U.S. Department of Labor Updates Methodology in H-2A Visa Program


The U.S. Department of Labor (DOL) announced yesterday a final rule that updates the methodology for determining the annual Adverse Effect Wage Rates (AEWRs) in the H-2A visa program.

The AEWR is a minimum wage rate that provides a floor below which the wages of agricultural workers cannot be negotiated. Requiring employers to pay the AEWR when it is the highest applicable wage is the primary way the Department meets its statutory obligation to certify that the employment of foreign workers will not adversely affect workers in the United States similarly employed. The new rule improves the consistency of the AEWRs, provides stronger protections for workers, and establishes better stability and predictability for employers in complying with their wage obligations.

“This final rule provides greater consistency and predictability in the H-2A nonimmigrant visa program,” said Assistant Secretary for Employment and Training John Pallasch. “It is a victory for farmers, agricultural workers, and the American people, who rely on a vibrant agricultural sector to supply food for our families.”

For the vast majority of agricultural jobs, the rule uses the average hourly wages for field and livestock workers (combined), as reported by the U.S. Department of Agriculture’s Farm Labor Survey published in November 2019, as the AEWRs for field and livestock worker occupations through calendar year 2022. Beginning in 2023, and annually thereafter, the Department will adjust these AEWRs by the percentage change in the Bureau of Labor Statistics’ (BLS) Employment Cost Index for wages and salaries for the preceding 12-month period.

For all other agricultural jobs, the Department will set and annually adjust the AEWRs using the average hourly wages for the occupational classification reported by the BLS Occupational Employment Statistics (OES) Survey program. These agricultural jobs are often supervisory or higher skilled/uniquely skilled, such as construction jobs, which pay higher wages than typical farming occupations. Using the OES survey to establish AEWRs for these higher-skilled jobs will allow the Department to consistently establish occupation-specific AEWRs to better reflect the wages paid for such jobs and better protect against adverse effect on similarly employed United States workers.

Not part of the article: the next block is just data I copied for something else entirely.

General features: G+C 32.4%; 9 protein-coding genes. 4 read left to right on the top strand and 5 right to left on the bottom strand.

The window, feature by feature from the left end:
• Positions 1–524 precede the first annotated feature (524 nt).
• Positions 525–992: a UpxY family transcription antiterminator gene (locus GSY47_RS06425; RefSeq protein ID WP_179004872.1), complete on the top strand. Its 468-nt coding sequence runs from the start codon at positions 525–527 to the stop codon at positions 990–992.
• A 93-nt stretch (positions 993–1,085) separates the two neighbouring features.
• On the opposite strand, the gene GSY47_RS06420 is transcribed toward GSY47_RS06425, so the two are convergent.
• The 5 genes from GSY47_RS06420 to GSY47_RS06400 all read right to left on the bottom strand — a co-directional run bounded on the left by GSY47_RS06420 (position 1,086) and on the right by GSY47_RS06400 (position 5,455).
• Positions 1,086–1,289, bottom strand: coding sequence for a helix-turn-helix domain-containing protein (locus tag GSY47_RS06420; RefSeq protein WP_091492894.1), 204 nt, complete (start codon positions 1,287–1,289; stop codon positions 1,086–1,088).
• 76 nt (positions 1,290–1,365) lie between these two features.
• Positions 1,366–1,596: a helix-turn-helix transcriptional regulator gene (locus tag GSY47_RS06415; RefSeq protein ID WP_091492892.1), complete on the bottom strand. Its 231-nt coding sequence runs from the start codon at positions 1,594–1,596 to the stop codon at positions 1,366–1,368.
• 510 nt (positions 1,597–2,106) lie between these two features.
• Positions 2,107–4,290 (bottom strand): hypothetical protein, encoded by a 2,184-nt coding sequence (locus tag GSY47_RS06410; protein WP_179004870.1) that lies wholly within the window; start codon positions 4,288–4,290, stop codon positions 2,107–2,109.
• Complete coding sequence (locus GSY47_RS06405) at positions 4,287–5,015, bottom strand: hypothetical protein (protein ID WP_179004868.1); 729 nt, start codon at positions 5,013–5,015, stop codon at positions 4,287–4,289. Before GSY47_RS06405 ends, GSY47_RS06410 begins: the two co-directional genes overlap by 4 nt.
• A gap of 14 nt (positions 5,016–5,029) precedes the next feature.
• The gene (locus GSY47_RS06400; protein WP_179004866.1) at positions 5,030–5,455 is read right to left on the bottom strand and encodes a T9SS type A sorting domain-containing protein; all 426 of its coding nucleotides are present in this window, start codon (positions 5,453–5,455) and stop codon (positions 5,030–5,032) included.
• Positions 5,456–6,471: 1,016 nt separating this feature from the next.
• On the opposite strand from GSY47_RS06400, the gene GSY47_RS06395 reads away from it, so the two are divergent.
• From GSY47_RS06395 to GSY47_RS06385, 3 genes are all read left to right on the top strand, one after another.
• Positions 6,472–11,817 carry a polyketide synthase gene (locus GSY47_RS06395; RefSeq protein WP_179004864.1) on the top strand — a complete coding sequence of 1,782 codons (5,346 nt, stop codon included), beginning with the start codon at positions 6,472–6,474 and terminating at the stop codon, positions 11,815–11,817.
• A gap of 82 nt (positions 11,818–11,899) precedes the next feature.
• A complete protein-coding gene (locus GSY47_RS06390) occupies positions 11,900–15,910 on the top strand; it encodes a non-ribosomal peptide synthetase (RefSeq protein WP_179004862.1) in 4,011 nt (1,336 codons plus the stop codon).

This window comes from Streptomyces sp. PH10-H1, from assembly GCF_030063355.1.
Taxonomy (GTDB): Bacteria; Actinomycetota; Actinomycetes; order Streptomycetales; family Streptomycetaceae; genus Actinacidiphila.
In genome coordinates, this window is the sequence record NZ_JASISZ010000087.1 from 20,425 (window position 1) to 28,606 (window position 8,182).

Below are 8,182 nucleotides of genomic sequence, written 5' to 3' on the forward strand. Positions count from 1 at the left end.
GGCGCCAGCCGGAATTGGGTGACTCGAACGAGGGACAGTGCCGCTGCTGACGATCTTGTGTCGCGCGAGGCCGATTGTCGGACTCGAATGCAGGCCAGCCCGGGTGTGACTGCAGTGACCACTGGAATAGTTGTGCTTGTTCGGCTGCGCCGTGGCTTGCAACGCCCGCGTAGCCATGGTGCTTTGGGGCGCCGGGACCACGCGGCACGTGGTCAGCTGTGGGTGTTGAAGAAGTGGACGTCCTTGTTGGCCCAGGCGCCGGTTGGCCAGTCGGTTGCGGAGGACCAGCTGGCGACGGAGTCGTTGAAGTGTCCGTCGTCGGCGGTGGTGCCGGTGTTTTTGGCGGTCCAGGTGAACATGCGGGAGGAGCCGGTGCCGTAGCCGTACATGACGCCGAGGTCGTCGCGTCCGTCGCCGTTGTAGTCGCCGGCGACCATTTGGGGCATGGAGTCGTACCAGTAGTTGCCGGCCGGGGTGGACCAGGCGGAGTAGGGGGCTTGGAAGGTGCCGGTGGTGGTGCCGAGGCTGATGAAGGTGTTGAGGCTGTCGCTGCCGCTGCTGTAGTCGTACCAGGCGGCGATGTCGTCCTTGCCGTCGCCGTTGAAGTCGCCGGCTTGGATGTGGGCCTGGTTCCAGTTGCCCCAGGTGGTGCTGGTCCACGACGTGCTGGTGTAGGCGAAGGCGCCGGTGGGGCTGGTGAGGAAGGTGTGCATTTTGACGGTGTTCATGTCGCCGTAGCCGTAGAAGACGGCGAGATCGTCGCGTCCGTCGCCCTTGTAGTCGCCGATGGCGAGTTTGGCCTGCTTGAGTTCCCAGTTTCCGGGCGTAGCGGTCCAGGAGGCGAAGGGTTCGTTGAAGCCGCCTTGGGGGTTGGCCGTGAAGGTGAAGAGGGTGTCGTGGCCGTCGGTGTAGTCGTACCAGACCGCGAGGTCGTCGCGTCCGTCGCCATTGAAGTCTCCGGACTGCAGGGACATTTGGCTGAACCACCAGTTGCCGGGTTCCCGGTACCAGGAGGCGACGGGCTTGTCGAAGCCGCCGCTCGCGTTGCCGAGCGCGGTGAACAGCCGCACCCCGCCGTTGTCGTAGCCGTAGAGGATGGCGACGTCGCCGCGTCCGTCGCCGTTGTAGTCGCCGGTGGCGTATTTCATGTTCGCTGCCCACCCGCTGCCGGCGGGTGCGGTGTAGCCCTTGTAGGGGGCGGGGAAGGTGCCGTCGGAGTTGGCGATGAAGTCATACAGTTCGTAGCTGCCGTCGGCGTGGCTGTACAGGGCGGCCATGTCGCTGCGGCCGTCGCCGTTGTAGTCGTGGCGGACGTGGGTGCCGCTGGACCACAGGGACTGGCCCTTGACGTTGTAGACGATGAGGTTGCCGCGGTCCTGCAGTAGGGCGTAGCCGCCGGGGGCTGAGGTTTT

The changes implemented in this rule also address stakeholder concerns about the potential for significant and unpredictable wage changes from year-to-year associated with the Department’s prior AEWR methodology, while ensuring better wage protections for United States workers similarly employed in higher-skilled agricultural jobs. More predictable wage adjustments in the H-2A program will help American farmers plan and budget for their workforce needs, and ensure that wages in the H-2A program keep pace with steadily increasing wages in the wider economy. By taking this action, the Department is protecting U.S. workers and helping farmers keep food on America’s tables.

The Department intends to issue a second final rule to finalize the remainder of the July 29, 2019, proposed rule that will govern other aspects of the certification of agricultural labor or services performed by H-2A workers, and enforcement of the contractual obligations applicable to employers of such nonimmigrant workers.

U.S. Secretary of Agriculture Sonny Perdue praised the DOL’s new H2A Wage Rule, which delivers on President Trump’s promise to stabilize farm labor costs and reform the H-2A wage rate.

“This rule shows once again President Trump’s commitment to America’s farmers by delivering lower costs when they need it the most,” said Secretary Perdue. “Over the past several years farm wages have increased at a higher pace than other industries, which is why this DOL rule could not come at a better time. This is an example of good government that will ensure greater stability for farmers and help them make long term business decisions rather than facing uncertainty year after year.”



U.S. DOL and USDA – 2020

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